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OPM Working to Implement New FEHB Program Eligibility for Tribally Controlled Schools

Last year, South Dakota’s Congressional delegation successfully advanced federal legislation that will enable more than 100 Tribally Controlled Schools across the country to participate in the Federal Employee Health Benefits (FEHB) Program.  The Office of Personnel Management (OPM) is working to get the word out, and we hope this short update will provide helpful background for newly eligible entities and other groups interested in efforts to expand Tribal eligibility under the FEHB Program.

According to the Congressional Research Service, the FEHB Program is the largest employer-sponsored health insurance program in the country, providing health care benefits to about 85 percent of federal government employees and 90 percent of federal retirees.  Under the Program the federal government and the employee or retiree share the cost of health insurance, with the federal government generally contributing 72% of the weighted average premium of all plans but no more than 75% of any given plan’s premium.  OPM administers the program.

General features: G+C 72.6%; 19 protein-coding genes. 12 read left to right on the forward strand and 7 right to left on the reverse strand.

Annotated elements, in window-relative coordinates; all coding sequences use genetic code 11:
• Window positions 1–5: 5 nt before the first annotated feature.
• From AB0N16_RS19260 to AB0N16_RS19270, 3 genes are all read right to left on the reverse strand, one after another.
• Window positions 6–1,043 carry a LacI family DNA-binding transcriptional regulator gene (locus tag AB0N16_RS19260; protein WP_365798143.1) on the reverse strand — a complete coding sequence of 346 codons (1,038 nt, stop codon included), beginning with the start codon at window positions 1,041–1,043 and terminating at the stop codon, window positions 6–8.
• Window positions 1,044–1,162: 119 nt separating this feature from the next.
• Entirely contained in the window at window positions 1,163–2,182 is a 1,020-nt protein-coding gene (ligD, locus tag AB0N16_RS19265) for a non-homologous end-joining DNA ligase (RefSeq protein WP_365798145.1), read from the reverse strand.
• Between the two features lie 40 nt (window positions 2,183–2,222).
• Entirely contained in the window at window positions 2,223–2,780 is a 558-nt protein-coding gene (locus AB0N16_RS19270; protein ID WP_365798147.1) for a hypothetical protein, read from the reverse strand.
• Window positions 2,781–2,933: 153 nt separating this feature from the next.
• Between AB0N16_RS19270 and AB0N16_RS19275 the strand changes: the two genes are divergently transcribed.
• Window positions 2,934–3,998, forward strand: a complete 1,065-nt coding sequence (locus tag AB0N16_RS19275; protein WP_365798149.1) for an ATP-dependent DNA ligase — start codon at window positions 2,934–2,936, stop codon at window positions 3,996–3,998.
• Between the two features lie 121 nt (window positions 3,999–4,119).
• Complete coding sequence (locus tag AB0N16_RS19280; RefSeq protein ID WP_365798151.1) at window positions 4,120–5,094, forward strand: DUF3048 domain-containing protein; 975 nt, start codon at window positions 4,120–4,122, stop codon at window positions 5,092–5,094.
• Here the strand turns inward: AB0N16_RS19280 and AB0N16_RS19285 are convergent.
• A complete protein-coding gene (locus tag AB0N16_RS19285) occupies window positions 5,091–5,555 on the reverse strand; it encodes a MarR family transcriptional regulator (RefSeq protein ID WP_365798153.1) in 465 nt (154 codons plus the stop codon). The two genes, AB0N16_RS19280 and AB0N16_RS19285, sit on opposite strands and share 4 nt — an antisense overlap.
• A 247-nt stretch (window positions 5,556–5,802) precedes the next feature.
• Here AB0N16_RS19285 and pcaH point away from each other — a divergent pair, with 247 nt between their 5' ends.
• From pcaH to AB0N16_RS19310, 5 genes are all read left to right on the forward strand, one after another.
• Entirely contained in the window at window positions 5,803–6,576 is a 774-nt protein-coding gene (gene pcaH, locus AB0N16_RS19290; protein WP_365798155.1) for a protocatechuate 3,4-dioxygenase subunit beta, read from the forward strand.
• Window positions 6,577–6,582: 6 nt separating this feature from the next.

Many Tribal employers have been eligible to participate in the FEHB Program since 2012.  The Patient Protection and Affordable Care Act (Pub. L. 111–148), enacted in 2010, established that an Indian tribe or Tribal organization carrying out programs under the Indian Self-Determination and Education Assistance Act (ISDEAA), or an urban Indian organization carrying out programs under title V of the Indian Health Care Improvement Act, could participate in the FEHB Program.

In 2011 and 2012, OPM completed consultations with Indian tribes and other stakeholders on the new program and, in May of 2012, Tribal employers began purchasing FEHB coverage, rights, and benefits for their employees.  Under the Program for Tribal employers, the Tribal employer is required to pay at least the government’s share of the premium, and the enrollee pays the remaining share.  Tribal employers are allowed to purchase coverage only for employees and their dependents, and coverage is not available to retirees.

The “Tribal School Federal Insurance Parity Act,” introduced in the 115th Congress, focused on extending FEHB Program benefits to employees of Tribally Controlled Schools.  Tribally Controlled Schools are generally defined as K-12 schools that 1) are operated by Indian tribes or tribal organizations, 2) do not qualify as a local educational agency, and 3) are not directly administered by the Bureau of Indian Affairs (BIA).  According to the Bureau of Indian Education (BIE), the BIA funds 183 schools serving Native Americans located on 64 reservations in 23 states.  Of these schools, 57 are managed directly by the BIE and already participate in the FEHB Program, and 126 are Tribally Controlled Schools and do not.  Prior to the enactment of the Tribal School Federal Insurance Parity Act, even BIE “contract” schools (operated by Indian Tribes through the ISDEAA) were ineligible to participate in the FEHB Program without a change to the statute.